02/05/2014 11:15 am ET Updated Apr 07, 2014

Fast Casual Thrives; Fast Food Flounders

The battle for customers waged between fast-casual and quick-service restaurants proved about as noncompetitive last year as Sunday's Super Bowl. Fast casual won. Again.

Full-year data from The NPD Group survey reveal that customer traffic at fast-casual restaurants (such as Chipotle, Smashburger or Panera Bread) increased 8 percent in 2013 (12 months ending November). Meanwhile, the total restaurant industry and the quick-service (QSR) sector (McDonald's, KFC) were both shut out with zero percent gains. QSRs had been up 1 percent through September but had a bad Q4 as McDonald's and others have reported. Full-service, casual dining (including Red Lobster) and midscale/family segments (such as Denny's) haven't experienced positive growth in customer traffic for several years.


Rubbing it in, fast-casual restaurants saw a 10 percent increase in customer spending while the restaurant industry overall could muster just a 2 percent gain. Fast-casual checks averaged $7.30 in 2013 while spending at QSRs averaged $5.30, according to NPD's CREST research. NPD tells that the average QSR burger check was $5.06 in 2013 (up from $4.95 a year earlier). Those compare with an average check at full-service restaurants of $13.66, which helps explain why many full-service concepts are struggling or reducing prices.

"Overall, restaurant customers are trading down, foregoing some of their visits to full service places while increasing the number of visits made to fast casual restaurants," says NPD restaurant analyst Bonnie Riggs. "Fast-casual concepts are capturing market traffic share by meeting consumers' expectations, while midscale and casual dining places continue to lose share.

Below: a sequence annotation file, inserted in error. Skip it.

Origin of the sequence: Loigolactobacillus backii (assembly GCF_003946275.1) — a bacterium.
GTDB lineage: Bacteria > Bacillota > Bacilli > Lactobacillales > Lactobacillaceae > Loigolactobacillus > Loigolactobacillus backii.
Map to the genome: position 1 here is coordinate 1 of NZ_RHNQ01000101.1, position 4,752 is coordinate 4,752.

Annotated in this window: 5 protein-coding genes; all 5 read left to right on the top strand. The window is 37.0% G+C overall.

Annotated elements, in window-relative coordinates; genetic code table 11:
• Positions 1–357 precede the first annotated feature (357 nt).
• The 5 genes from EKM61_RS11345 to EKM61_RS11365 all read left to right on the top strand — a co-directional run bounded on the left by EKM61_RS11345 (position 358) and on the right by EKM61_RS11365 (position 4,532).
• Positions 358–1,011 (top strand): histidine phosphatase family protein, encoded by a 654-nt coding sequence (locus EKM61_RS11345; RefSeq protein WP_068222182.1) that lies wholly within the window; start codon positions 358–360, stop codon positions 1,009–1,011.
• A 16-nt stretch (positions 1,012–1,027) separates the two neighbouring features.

The number of fast-casual chain units increased 6 percent in 2013 to 16,215, NPD reports.


The burger category continues to see a shift of customer traffic away from quick-service to fast-casual burger bars and chains such as Smashburger, Elevation Burger, BurgerFi (above), Burger 21 and many others. Last month, McDonald's Corp. CEO Don Thompson acknowledged that some higher-income customers are leaving QSRs for fast-casual alternatives. "If we look in the U.S. particularly, one of the things that we see today is a bit of a bifurcation on a consumer base," Thompson said in a conference call with analysts. "So some of the fast casuals are performing a bit better and customers are skewing that way a little bit more as a result of a bit more discretionary income and that economic class of individuals."

In 2013, Technomic reported that more than half of consumers (51 percent) said they consume a burger from a fast-casual restaurant once a month or more. That was up from 43 percent in 2011.

NPD previously forecast brighter results for the industry this year, predicting a 1 percent rise in visits and spending gain of 3 percent by the end of next year. The QSR categories of gourmet coffee and doughnut, as well as the fast-casual category are forecast to do best this year.

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